Monica Black, associate professor of history, will become the associate director of the UT Humanities Center August 1, 2021.
“The humanities play an enormous role in the democratic mission of public universities like UT,” Black said.
By bringing lost and marginalized stories to light, expanding our understanding of the human experience, and encouraging a productive skepticism about the world as it exists and asking how it might be different, the humanities have a capacity to transform and empower us as human beings. That is why what the UTHC does is crucial. I am so happy to be a part of it.
Black is a historian of modern Europe whose research focuses on the cultural and social history of Germany, with an emphasis on the era of the World Wars and the decades immediately after 1945. She is the editor of the journal Central European History. Black is also the author of Death in Berlin: From Weimar to Divided Germany (2010, awarded the 2010 Fraenkel Prize and the 2011 Hans Rosenberg Prize) and A Demon-Haunted Land: Witches, Wonder Doctors, and the Ghosts of the Past in Post-WWII Germany (2020), translated and published in a Dutch edition with Brazilian, German, Polish, and Russian editions in preparation.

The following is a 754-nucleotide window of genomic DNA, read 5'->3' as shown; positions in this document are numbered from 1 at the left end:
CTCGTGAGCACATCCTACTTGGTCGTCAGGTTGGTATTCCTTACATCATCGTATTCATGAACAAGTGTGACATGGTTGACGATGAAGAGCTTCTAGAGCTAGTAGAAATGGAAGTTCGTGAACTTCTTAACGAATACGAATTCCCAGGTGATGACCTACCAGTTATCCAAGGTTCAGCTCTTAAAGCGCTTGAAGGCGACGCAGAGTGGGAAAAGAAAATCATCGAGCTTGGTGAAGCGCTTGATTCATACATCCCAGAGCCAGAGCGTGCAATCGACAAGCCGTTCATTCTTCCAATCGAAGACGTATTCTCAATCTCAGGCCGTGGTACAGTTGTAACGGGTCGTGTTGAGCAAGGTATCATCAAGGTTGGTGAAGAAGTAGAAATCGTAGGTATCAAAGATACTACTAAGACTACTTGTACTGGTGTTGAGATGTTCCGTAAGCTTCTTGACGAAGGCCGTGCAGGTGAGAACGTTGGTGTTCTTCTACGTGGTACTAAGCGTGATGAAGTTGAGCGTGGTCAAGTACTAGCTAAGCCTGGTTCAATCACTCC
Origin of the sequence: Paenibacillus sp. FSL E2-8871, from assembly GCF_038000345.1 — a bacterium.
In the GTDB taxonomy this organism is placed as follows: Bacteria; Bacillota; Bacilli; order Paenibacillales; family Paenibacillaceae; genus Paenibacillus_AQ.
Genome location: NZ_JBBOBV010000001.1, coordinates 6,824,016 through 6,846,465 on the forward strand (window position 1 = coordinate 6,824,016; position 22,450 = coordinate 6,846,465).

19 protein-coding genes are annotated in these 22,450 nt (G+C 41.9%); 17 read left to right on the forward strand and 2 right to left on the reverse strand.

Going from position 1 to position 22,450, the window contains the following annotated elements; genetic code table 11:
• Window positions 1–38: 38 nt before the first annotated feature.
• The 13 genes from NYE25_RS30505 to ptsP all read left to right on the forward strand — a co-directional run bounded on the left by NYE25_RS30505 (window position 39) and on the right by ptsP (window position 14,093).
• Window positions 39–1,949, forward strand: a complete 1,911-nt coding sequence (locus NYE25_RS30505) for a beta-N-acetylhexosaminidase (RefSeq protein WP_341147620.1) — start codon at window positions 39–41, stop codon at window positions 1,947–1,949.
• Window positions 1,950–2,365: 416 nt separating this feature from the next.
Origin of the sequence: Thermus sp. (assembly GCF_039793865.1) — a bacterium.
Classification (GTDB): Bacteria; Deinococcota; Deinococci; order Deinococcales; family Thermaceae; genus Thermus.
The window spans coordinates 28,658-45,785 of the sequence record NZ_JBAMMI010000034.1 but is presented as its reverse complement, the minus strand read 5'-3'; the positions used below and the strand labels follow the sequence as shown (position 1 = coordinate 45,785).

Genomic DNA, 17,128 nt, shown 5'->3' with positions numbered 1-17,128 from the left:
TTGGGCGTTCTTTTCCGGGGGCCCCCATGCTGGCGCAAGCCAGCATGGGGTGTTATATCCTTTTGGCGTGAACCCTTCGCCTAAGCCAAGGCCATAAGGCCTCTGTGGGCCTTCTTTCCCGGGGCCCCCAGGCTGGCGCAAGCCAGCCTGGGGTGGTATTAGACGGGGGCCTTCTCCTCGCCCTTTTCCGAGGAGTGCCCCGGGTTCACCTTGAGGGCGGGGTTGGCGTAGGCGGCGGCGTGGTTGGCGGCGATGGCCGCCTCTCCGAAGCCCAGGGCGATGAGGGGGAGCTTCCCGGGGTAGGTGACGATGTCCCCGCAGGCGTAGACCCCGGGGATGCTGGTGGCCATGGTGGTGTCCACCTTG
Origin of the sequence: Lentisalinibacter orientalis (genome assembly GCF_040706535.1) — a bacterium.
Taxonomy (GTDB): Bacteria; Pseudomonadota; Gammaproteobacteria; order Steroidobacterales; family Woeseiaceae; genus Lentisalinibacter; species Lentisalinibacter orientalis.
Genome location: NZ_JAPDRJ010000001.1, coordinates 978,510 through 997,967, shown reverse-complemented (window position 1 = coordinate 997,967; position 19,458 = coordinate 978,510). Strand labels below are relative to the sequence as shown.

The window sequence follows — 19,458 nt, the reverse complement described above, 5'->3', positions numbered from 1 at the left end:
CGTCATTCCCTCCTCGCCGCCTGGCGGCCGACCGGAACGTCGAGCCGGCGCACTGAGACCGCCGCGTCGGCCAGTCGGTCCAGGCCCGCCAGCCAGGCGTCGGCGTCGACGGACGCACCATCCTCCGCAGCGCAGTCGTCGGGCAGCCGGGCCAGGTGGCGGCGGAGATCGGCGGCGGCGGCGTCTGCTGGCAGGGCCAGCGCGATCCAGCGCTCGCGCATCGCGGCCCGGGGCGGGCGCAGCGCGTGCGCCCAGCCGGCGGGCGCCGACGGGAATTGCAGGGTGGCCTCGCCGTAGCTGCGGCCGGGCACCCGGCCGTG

For his research, Professor Winford consulted previously unexamined sources from the John Hervey Wheeler Collection at the Atlanta University Center Robert W. Woodruff Library. He noted that as a 2016 UT Humanities Center Faculty Fellow, he had time and resources to complete the project, including funding to help cover publishing costs such as indexing and image copyrights for over 30 photographs.
Her research has been supported by grants and fellowships from the American Council of Learned Societies and the American Academy in Berlin. She will be working with UTHC director Amy Elias on much of the internal programming of the Humanities Center in the coming year.
Black will replace Daniel Magilow, professor of German in the Department of Modern Foreign Languages and Literatures and outgoing associate director of the Humanities Center.
"For four years, I was the associate director at the UTHC and it was one of the most meaningful professional service roles I've performed at UT,” Magilow said.
It gave me the chance to help foster an environment where humanities faculty could collaborate across disciplines and develop brilliant, cutting-edge research. And at the same time, the whirlwind of activity at the Center meant that there was always something new for me to learn as well.
Magilow has overseen key UTHC programs supporting faculty research, including the Manuscript Review program, the Proposal Review program, the UTHC Fellowship Program, and the UTHC Steering Committee. Attending UTHC functions and supporting all UTHC activities, Professor Magilow has been key to the growth and success of UTHC programming.